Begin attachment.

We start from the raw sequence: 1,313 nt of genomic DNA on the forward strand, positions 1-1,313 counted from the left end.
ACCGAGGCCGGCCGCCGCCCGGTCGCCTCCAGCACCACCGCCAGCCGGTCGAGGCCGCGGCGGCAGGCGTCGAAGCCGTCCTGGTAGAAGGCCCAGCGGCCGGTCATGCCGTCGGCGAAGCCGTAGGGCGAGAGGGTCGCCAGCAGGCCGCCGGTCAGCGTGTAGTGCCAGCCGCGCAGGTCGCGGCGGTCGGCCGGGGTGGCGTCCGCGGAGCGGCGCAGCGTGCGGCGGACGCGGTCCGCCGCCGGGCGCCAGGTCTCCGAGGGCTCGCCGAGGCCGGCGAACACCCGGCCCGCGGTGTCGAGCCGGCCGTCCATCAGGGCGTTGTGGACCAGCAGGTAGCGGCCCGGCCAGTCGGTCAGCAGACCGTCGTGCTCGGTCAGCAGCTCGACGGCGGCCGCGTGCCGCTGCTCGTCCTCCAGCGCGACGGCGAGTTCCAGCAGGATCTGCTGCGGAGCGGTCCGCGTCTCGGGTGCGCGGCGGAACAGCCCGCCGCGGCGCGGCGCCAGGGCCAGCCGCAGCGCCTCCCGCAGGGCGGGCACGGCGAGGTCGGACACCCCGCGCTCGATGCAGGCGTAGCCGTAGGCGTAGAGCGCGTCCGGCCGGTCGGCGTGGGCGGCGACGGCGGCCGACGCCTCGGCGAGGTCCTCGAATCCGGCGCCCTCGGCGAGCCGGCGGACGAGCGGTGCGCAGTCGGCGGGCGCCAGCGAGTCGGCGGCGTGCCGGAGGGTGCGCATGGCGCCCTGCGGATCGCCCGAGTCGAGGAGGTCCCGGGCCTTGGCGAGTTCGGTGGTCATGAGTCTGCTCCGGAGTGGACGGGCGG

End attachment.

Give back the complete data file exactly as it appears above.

We start from the raw sequence: 1,313 nt of genomic DNA on the forward strand, positions 1-1,313 counted from the left end.
ACCGAGGCCGGCCGCCGCCCGGTCGCCTCCAGCACCACCGCCAGCCGGTCGAGGCCGCGGCGGCAGGCGTCGAAGCCGTCCTGGTAGAAGGCCCAGCGGCCGGTCATGCCGTCGGCGAAGCCGTAGGGCGAGAGGGTCGCCAGCAGGCCGCCGGTCAGCGTGTAGTGCCAGCCGCGCAGGTCGCGGCGGTCGGCCGGGGTGGCGTCCGCGGAGCGGCGCAGCGTGCGGCGGACGCGGTCCGCCGCCGGGCGCCAGGTCTCCGAGGGCTCGCCGAGGCCGGCGAACACCCGGCCCGCGGTGTCGAGCCGGCCGTCCATCAGGGCGTTGTGGACCAGCAGGTAGCGGCCCGGCCAGTCGGTCAGCAGACCGTCGTGCTCGGTCAGCAGCTCGACGGCGGCCGCGTGCCGCTGCTCGTCCTCCAGCGCGACGGCGAGTTCCAGCAGGATCTGCTGCGGAGCGGTCCGCGTCTCGGGTGCGCGGCGGAACAGCCCGCCGCGGCGCGGCGCCAGGGCCAGCCGCAGCGCCTCCCGCAGGGCGGGCACGGCGAGGTCGGACACCCCGCGCTCGATGCAGGCGTAGCCGTAGGCGTAGAGCGCGTCCGGCCGGTCGGCGTGGGCGGCGACGGCGGCCGACGCCTCGGCGAGGTCCTCGAATCCGGCGCCCTCGGCGAGCCGGCGGACGAGCGGTGCGCAGTCGGCGGGCGCCAGCGAGTCGGCGGCGTGCCGGAGGGTGCGCATGGCGCCCTGCGGATCGCCCGAGTCGAGGAGGTCCCGGGCCTTGGCGAGTTCGGTGGTCATGAGTCTGCTCCGGAGTGGACGGGCGG